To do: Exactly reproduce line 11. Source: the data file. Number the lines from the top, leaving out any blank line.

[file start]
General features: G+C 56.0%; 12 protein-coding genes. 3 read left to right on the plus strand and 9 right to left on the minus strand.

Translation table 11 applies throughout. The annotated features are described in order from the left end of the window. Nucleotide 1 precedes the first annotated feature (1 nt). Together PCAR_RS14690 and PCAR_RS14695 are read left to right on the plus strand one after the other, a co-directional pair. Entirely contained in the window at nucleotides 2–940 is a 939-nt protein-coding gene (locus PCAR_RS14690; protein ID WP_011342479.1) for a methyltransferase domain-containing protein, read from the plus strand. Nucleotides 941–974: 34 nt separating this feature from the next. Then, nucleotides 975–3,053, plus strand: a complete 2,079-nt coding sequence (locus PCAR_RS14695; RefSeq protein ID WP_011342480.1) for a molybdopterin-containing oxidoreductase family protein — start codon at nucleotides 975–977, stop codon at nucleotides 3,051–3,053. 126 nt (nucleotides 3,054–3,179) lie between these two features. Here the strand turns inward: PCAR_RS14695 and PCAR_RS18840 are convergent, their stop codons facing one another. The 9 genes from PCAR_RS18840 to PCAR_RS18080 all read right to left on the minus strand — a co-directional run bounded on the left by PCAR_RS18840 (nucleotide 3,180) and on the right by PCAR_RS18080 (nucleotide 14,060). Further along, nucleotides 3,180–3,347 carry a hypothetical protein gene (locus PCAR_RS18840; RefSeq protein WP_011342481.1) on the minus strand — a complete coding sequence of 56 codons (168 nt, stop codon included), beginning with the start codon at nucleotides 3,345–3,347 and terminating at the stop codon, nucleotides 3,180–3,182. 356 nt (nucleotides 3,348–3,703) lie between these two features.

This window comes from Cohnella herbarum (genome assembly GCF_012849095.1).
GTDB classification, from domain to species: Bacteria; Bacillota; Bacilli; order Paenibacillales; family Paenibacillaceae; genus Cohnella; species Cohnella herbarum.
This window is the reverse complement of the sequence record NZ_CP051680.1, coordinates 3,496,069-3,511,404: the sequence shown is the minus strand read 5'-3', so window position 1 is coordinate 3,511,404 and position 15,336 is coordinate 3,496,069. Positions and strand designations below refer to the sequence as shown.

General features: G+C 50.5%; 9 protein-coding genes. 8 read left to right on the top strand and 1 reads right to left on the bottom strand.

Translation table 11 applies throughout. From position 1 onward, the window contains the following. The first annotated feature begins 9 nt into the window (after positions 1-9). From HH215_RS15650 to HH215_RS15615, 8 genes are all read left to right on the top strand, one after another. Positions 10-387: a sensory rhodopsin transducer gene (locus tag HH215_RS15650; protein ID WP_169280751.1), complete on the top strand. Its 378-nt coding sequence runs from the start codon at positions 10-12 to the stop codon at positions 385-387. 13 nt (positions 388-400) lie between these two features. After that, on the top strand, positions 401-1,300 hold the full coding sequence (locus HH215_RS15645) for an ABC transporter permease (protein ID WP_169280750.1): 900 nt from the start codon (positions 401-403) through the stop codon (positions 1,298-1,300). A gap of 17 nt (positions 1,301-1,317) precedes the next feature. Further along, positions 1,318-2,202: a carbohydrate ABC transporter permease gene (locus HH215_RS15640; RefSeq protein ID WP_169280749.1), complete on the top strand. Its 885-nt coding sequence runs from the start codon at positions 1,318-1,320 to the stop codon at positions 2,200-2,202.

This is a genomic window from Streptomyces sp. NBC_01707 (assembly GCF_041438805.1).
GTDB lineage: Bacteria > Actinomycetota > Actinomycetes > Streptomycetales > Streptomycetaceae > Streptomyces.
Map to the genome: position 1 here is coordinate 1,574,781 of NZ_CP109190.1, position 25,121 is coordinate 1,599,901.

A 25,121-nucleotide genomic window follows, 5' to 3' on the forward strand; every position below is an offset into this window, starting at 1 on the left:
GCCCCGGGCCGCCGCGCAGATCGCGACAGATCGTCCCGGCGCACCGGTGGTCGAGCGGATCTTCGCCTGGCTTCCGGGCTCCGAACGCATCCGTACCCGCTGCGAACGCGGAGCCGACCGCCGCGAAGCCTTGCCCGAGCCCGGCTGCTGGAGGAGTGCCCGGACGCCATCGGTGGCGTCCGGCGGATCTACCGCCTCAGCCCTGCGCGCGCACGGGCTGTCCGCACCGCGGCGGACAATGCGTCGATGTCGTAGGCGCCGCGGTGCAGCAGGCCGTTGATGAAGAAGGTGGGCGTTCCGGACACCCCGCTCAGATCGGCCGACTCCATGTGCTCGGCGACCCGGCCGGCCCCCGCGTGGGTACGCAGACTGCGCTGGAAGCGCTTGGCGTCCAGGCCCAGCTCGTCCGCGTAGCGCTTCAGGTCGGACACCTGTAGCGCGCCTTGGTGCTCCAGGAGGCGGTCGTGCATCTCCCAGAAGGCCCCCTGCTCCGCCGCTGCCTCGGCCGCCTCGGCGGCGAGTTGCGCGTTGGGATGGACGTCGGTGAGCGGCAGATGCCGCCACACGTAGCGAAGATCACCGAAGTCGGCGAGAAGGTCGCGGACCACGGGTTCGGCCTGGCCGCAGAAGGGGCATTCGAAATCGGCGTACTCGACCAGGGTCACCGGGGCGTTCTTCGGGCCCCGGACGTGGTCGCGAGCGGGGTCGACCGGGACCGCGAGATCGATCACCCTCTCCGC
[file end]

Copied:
A 25,121-nucleotide genomic window follows, 5' to 3' on the forward strand; every position below is an offset into this window, starting at 1 on the left: